LinkElaine Riddick was 13 years old when she got pregnant after being raped by a neighbor in Winfall, N.C., in 1967. The state ordered that immediately after giving birth, she should be sterilized. Doctors cut and tied off her fallopian tubes. [ ] Riddick’s records reveal that a five-person state eugenics board in Raleigh had approved a recommendation that she be sterilized. The records label Riddick as “feebleminded” and “promiscuous.” They said her schoolwork was poor and that she “does not get along well with others.”
North Carolina was one of 31 states to have a government run eugenics program. By the 1960s, tens of thousands of Americans were sterilized as a result of these programs.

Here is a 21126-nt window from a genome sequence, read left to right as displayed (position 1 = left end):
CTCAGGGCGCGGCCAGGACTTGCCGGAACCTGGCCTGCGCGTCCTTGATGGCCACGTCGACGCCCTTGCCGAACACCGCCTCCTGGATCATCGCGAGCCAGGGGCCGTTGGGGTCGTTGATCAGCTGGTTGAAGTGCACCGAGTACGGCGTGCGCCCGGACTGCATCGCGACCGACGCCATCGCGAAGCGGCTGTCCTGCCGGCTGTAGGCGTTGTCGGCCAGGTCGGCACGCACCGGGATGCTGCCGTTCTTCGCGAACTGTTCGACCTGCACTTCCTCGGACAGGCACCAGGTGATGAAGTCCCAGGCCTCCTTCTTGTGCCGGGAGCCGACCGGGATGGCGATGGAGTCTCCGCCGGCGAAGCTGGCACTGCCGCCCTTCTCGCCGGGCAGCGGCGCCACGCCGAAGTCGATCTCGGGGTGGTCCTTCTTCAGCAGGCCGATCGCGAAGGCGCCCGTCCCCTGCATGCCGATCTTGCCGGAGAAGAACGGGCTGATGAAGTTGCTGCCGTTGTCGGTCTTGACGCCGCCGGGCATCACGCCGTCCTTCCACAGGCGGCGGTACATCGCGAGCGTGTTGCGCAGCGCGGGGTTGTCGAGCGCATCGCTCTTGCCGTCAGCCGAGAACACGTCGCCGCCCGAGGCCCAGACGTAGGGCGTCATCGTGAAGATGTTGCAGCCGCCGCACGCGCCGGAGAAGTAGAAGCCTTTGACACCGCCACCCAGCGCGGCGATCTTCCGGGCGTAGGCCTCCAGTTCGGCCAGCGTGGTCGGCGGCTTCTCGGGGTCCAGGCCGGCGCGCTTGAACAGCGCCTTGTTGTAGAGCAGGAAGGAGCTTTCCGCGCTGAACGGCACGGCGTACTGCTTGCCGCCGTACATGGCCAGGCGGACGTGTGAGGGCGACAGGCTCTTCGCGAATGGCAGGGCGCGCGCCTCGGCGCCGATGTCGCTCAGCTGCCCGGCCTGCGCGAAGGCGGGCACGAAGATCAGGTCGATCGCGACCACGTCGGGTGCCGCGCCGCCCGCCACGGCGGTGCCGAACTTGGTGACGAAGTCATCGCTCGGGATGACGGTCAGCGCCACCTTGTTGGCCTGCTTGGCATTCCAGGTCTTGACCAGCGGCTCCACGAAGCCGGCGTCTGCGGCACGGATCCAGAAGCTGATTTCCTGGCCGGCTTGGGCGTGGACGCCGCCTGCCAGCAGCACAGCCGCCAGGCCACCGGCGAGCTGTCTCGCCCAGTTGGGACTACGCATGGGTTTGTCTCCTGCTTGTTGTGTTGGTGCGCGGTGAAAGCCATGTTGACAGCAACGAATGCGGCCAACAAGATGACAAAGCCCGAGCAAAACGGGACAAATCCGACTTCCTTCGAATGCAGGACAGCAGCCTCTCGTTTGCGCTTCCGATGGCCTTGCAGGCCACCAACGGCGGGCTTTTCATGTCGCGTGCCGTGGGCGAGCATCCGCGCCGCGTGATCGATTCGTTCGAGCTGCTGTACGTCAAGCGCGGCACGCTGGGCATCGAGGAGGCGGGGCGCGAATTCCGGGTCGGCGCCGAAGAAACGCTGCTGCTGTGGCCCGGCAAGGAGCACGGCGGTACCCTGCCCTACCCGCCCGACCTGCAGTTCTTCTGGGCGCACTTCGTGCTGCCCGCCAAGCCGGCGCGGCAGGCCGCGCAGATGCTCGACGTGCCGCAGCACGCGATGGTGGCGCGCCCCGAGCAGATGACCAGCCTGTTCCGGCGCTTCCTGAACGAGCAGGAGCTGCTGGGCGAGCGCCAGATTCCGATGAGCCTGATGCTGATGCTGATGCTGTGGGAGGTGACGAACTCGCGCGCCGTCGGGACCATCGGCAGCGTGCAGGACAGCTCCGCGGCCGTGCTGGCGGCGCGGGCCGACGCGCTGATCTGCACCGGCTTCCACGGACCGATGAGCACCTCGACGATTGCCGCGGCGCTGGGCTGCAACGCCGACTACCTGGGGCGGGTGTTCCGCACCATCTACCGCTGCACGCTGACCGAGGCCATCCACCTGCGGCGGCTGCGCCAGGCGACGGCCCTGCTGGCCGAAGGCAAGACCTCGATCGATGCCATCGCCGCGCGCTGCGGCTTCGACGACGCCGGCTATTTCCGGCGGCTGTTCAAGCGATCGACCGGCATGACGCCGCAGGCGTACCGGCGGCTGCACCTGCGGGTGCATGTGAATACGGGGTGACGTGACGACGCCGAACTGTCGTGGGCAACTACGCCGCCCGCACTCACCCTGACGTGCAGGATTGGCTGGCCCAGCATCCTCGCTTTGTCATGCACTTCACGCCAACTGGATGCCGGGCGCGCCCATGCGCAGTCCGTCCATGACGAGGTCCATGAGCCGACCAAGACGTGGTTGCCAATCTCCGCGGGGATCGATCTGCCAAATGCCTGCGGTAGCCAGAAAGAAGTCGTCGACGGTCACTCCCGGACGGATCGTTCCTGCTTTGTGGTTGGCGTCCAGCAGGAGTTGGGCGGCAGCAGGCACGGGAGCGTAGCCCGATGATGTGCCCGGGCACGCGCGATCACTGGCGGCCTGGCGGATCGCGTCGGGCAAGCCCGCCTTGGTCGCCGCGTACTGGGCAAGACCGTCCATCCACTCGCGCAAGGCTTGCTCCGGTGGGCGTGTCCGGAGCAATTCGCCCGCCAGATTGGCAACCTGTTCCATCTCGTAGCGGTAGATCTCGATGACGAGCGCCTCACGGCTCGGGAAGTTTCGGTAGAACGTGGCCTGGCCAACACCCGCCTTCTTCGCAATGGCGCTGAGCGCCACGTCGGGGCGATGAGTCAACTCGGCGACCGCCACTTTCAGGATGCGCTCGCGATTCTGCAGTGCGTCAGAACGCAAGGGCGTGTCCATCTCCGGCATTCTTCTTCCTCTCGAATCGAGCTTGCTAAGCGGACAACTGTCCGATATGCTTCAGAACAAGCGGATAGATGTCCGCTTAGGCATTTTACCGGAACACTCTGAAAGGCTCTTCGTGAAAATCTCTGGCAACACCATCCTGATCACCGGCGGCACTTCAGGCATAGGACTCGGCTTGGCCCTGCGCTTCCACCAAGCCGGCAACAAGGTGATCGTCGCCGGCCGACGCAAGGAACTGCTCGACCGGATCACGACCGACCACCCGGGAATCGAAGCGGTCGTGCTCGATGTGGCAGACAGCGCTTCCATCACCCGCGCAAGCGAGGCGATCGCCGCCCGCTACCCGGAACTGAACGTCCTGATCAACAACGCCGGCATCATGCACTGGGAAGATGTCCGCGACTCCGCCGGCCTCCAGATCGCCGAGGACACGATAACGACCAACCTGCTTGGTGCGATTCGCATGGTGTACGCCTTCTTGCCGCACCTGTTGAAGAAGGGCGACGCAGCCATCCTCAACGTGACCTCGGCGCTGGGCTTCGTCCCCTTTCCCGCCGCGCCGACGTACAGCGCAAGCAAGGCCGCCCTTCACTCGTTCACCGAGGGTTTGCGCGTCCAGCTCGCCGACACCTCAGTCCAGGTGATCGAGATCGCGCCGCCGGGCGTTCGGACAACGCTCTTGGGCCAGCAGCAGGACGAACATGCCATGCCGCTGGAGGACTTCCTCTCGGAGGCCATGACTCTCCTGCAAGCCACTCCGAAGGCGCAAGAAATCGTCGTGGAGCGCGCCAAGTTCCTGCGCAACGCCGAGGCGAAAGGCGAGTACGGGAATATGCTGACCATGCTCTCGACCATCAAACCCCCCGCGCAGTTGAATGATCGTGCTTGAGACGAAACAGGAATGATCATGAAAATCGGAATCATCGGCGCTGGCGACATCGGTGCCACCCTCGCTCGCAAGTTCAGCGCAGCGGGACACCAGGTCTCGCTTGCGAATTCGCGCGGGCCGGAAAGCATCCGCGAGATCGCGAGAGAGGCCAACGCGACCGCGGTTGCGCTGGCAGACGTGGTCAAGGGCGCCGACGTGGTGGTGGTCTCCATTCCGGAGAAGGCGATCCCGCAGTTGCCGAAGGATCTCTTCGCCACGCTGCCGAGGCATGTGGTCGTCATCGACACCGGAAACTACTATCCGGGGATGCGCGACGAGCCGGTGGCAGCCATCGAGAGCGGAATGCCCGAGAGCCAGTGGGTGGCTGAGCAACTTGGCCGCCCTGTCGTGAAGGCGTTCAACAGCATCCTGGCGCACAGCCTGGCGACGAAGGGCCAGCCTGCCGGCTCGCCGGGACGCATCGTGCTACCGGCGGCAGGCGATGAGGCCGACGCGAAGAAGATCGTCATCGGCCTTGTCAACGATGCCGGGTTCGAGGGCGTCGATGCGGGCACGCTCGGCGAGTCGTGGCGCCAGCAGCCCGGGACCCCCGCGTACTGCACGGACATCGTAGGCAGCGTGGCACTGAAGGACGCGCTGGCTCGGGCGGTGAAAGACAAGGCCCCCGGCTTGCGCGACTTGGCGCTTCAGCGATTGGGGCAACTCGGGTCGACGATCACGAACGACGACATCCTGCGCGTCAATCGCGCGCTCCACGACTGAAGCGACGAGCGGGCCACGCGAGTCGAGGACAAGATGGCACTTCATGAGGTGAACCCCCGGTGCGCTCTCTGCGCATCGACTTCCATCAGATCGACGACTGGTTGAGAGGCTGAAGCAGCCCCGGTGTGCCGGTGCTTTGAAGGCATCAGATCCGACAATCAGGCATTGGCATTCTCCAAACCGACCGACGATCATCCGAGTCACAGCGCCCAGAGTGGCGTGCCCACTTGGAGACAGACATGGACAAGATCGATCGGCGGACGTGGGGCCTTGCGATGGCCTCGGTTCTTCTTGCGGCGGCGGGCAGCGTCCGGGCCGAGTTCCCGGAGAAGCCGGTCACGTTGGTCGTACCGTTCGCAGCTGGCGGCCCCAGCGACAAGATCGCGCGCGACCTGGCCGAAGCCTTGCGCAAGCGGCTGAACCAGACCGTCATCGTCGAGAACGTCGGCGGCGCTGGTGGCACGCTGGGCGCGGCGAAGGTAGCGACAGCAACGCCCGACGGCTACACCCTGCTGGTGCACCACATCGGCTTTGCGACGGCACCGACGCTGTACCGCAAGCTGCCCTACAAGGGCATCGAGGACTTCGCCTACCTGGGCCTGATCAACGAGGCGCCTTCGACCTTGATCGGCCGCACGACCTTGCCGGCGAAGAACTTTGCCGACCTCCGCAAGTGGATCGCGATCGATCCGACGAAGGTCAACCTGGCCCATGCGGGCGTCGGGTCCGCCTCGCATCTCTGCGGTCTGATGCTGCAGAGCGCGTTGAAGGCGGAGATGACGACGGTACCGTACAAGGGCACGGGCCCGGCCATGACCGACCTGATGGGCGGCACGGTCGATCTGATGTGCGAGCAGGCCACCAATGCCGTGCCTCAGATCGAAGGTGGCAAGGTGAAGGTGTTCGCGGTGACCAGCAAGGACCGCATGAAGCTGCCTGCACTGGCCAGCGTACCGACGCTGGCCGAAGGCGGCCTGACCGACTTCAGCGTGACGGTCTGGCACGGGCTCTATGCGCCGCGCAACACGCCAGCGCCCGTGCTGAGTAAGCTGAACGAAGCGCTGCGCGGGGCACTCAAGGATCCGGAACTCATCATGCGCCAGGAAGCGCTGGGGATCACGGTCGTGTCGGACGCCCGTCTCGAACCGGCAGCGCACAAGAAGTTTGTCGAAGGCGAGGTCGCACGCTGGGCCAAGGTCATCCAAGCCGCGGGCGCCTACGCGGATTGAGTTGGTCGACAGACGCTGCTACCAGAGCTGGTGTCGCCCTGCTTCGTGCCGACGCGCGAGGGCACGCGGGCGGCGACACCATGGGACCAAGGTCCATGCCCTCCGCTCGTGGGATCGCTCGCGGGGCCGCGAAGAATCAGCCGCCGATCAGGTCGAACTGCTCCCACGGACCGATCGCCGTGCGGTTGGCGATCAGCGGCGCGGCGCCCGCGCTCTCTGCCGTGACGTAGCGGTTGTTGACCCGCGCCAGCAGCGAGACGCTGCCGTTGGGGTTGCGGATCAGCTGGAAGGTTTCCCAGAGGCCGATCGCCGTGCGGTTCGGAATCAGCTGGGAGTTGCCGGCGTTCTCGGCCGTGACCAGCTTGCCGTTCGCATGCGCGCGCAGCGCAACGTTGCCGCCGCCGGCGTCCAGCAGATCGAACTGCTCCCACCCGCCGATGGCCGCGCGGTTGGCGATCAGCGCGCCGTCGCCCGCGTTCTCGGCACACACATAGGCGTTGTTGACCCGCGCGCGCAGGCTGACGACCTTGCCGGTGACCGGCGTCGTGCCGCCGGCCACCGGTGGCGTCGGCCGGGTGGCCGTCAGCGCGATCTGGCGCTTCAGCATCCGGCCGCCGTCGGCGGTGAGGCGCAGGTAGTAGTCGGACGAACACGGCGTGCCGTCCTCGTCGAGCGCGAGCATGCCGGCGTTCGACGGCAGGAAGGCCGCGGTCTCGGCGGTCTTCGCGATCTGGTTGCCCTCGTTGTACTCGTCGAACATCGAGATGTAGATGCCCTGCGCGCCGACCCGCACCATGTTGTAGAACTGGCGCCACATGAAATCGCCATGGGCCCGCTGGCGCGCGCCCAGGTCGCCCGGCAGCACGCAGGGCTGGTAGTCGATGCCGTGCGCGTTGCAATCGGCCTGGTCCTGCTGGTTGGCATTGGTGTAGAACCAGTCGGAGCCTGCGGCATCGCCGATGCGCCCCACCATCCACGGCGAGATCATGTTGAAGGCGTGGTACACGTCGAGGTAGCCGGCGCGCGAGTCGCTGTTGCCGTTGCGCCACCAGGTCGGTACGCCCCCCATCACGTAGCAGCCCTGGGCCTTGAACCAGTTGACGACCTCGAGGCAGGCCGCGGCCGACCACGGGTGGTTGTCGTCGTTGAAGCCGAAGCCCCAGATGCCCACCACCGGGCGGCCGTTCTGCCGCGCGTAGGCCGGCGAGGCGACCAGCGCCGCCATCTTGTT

Eugenics was a scientific theory that grew in popularity during the 1920s. Eugenicists believed that poverty, promiscuity and alcoholism were traits that were inherited. To eliminate those society ills and improve society’s gene pool, proponents of the theory argued that those that exhibited the traits should be sterilized. Some of America’s wealthiest citizens of the time were eugenicists including Dr. Clarence Gamble of the Procter and Gamble fortune and James Hanes of the hosiery company. Hanes helped found the Human Betterment League which promoted the cause of eugenicists.
Like a page from the novel 1984, the victims of forced sterilization lived through an Orwellian nightmare. Against their will, they were permanently sterilized. The decision was made by people they never met who believed that they were inferior, and should not be able to breed. Should these victims be compensated by the government? And what attempts, if any, should be made to prevent this from happening again?
Another interesting question: are there instances when people should be forcefully sterilized?